The proposals are to cap only punitive damages and "pain and suffering", and to have no limit on real damages. If your real damages are $2 million, you can collect that, plus $250,000 for pain and suffering, but you can't collect $50 million for punitive damages.

  • Dr. T

    The part of our Constitution I truly dislike concerns trials by a jury of one's peers. The notion of being tried by the average idiots around me scares the crap out of me. The average person doesn't understand deductive reasoning, the difference between coincidence and causation, logical thinking and rhetoric, statistics and probabilities, the fallibility of eye witnesses, the high prevalence of perjury among testifying law enforcement personnel, etc. This makes the average person a worse than worthless decider of guilt in a typical criminal trial. The situation for civil trials is worse, because they often involve complex technical issues related to finance, manufacturing, medicine, or engineering.

    I would love to see a criminal judicial system with full-time expert panels comprised of a legal expert and two citizens trained in reasoning, logic, rules of evidence, statistics, etc. Civil cases would have expert panels that vary by the type of case. A manufacturing liability case might have a legal expert, two manufacturing experts, a product testing expert, and a medical expert (if the product caused injury).

    With expert panels, no legal team could "pull an OJ." Police and district attorneys would have to be much more scrupulous about evidence and testimony. Junk science testimony would be disallowed, and the lawyer and junk peddler would be fined. Court cases would be shorter, so we could reduce the absurd six-year backlog for civil trials. Unfortunately, at present we have a lot more to worry about than amending the Constitution. We have to defend it against Obama and his minions.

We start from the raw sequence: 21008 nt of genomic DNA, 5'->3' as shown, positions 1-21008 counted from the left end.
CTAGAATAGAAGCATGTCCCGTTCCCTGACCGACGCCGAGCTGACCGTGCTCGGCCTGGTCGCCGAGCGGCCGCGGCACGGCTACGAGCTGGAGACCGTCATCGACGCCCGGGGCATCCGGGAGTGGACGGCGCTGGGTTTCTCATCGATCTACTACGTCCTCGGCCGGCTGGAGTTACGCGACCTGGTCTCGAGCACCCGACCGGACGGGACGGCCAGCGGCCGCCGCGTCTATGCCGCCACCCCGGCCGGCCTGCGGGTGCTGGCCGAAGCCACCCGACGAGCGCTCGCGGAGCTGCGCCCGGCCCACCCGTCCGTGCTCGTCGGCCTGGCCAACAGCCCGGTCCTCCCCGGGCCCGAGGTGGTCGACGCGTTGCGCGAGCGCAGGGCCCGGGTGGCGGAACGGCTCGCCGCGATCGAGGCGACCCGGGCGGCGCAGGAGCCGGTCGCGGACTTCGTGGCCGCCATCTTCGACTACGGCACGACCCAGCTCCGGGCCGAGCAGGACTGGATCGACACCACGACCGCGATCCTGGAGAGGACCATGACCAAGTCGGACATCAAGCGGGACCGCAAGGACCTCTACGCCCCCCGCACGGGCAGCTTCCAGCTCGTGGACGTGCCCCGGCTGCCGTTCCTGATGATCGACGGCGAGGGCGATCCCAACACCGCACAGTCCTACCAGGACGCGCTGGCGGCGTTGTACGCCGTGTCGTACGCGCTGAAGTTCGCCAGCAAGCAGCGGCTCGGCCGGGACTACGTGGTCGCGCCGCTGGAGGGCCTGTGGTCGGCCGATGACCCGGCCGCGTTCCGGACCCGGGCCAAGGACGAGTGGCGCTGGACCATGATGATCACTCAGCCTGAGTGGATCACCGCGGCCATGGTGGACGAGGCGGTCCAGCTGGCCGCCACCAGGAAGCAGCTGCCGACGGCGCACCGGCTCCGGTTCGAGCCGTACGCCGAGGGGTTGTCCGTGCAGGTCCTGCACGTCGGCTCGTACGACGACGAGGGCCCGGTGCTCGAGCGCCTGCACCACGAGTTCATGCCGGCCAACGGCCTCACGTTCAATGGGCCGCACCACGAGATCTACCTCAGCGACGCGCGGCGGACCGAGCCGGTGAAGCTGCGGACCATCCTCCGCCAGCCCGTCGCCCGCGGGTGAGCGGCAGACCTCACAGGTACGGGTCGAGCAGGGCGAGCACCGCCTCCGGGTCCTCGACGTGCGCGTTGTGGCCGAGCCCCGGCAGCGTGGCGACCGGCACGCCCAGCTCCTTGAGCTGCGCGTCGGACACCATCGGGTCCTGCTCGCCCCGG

• http://progressflorida.org/page/community/blog/susanchandler Susan Chandler

    The Innocence Project of Florida posted a YouTube video of Gerald Rivera debunking John Preston's dog handling skills on ABC's "20/20" in 1984. http://www.youtube.com/watch?v=kwF94oXsnvc

    Rivera is disinterested in a follow-up story; I asked three times at atlarge@foxnews.com. When Rivera came to Florida in December, when charges against Dillon were dropped, it was to attend Gov. Crist's wedding, which had a reported 220 invited guests.

  • Tsiroth

    I'd like to "Me Too" FredP's comment for emphasis. None of the
    proposed award caps I've ever seen discussed talk about limiting real damages. All the proposals I've seen are for limiting damages for "pain and suffering" and/or punitive damages.

  • DAV

    "I would love to see a criminal judicial system with full-time expert panels comprised of a legal expert and two citizens trained in reasoning, logic, rules of evidence, statistics, etc. Civil cases would have expert panels that vary by the type of case. ..."

    This one has the potential to be permanently loaded to give any desired outcome -- even if you meant the panel would be advisory only. At least the current system means that the prosecution also has to gamble on the outcome. Unfortunately, the prosecution usually has far less to lose.